Hero of Alexandria Changed the World with this Invention Much Earlier than Many Thought

Hero of Alexandria Changed the World with this Invention Much Earlier than Many Thought

By Natasha sheldon

In 1681, French-born Denis Papin made a unique discovery after an unfortunate accident with a pressure cooker. Papin’s attempts to extract fat from animal bones in a steam induced high-pressured container were a failure when the vessel exploded. However, before the unfortunate termination of his experiment, Papin had observed how the steam raised the lid of his pot. It was the inspiration Papin needed to conceive a prototype steam driven piston. Papin’s experiment in its turn formed in 1705, the basis for Thomas Savoy’s steam engine, which played such a vital role in the early industrial revolution.

Papin’s chance invention, however, was not the first steam engine. The ancient Greeks had already been playing around with the uses of steam from the fourth century BC. However, the invention of the first steam-propelled mechanism, the aeolipile, dates to the first century BC and can be credited to Hero of Alexandria, an Alexandrian scientist and inventor. Although classical scientists never fully explored the potential of Hero’s aeolipile in ancient times, its technology may have informed steam-based technology even before Papin’s time.

Image of Hero of Alexandria from a 1688 translation of his Pneumatics. Wikimedia Commons. Public Domain

The Life and Work of Hero of Alexandria

Hero of Alexandria was a mathematician, physicist and engineer who lived and worked sometime during the first century BC and who established and ran the Higher Technical School in Alexandria. During his tenure as the school’s director, Hero taught and lectured students as well as continuing with his own research projects. Hero was particularly involved in building upon the work of Ctesibius,  one of the greatest mechanical inventors of the ancient world and a fellow Alexandrian who had lived two centuries previously.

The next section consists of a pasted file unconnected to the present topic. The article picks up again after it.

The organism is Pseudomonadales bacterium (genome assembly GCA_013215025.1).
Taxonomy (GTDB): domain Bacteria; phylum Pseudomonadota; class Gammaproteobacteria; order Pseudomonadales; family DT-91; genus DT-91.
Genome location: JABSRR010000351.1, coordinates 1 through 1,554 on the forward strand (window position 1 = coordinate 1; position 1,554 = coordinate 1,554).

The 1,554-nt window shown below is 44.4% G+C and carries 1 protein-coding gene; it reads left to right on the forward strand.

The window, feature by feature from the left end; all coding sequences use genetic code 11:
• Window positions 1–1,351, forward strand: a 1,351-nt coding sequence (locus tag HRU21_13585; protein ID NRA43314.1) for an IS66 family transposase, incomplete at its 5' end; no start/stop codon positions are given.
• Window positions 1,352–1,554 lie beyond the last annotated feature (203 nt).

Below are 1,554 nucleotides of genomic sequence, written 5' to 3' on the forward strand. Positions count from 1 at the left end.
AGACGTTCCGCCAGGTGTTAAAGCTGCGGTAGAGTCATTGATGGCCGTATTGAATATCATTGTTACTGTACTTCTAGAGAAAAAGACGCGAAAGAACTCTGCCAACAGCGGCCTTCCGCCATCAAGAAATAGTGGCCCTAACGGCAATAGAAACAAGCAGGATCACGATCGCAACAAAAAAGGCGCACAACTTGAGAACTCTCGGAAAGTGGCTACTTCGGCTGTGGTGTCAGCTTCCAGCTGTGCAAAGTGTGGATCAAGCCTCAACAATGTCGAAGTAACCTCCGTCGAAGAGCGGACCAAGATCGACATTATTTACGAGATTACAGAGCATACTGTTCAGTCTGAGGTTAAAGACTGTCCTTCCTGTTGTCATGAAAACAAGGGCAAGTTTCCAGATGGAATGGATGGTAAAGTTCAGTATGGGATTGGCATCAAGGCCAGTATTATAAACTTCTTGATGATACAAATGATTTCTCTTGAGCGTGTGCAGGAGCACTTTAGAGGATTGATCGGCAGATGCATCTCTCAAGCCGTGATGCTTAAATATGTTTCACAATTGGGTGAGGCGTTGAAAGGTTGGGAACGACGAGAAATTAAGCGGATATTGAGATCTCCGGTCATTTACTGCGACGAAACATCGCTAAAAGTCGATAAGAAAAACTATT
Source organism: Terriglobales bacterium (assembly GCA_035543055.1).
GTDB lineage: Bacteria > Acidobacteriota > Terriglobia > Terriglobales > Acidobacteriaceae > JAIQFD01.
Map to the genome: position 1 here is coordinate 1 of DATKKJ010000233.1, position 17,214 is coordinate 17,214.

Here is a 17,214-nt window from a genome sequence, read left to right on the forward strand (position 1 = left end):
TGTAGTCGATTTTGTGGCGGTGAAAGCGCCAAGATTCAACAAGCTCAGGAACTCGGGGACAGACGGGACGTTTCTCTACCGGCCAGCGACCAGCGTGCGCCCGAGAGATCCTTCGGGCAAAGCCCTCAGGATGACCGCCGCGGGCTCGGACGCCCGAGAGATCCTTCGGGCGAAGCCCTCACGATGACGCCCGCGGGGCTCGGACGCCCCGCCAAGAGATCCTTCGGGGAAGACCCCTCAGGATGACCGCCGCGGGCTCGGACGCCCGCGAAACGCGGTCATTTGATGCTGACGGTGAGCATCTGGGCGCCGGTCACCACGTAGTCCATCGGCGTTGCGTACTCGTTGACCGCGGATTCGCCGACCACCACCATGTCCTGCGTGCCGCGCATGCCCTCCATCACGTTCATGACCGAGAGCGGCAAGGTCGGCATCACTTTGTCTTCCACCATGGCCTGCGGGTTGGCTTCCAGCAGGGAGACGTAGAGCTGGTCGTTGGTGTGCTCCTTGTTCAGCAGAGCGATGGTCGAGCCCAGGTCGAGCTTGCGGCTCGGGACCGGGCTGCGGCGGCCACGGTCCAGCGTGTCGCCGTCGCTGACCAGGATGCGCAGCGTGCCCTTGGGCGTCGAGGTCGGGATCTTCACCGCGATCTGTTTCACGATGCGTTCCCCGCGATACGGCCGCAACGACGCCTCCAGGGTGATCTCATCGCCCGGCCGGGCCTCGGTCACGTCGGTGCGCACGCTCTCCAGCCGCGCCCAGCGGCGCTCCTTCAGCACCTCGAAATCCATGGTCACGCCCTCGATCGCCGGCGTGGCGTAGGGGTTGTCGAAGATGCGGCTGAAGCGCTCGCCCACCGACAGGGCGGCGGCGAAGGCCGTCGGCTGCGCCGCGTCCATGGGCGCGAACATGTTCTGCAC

Hero’s lecture notes and other papers on physics, mechanics and maths were well thought of as they were replicated often enough for an impressive number of them to survive to this day. Their subject matter was varied. In his Hydria, Hero explored the mechanical uses of water while his Belopoetica, (which was influenced by the fourth-century BC  Athenian architect, Philon and Hero’s contemporary, the Roman engineer Vitruvius); the tutor and engineer explored new design for war machines.

Fourteenth-century copy of an automat, of Bacchus figure dispensing wine and milk in a small temple, designed by Hero of Alexandria. Wikimedia Commons. Public Domain.

Some of Hero’s ideas were particularly original. In On the Dioptra, Hero explored the possibility of measuring distances using astronomy. He took as his example the distance between Rome and Alexandria, using an eclipse of the moon as his astronomical benchmark. Hero observed the differences between the local times in each city when the eclipse was visible to calculate the distance. In 1938, Hero’s description of this eclipse allowed science historian Otto Eduard Neugebauer to match it with the event which took place in Alexandria at 11 pm on March 13, 62BC- thus establishing Hero’s period as the first century BC.

It was Hero’s Pneumatics, however, that tackled the subject of Invention. The volume divided into two books, both of which explored various mechanical devices which, when driven by air, water- or steam- replicated the movements of living things. The book contained many novelties that Hero used as teaching devices for his students. One example was a puppet theatre, where a combination of drums and weights moved the strings of the ‘players’. Another similar device was a steam operated ‘temple wonder’ that turned out to be well ahead of its time: the aeolipile.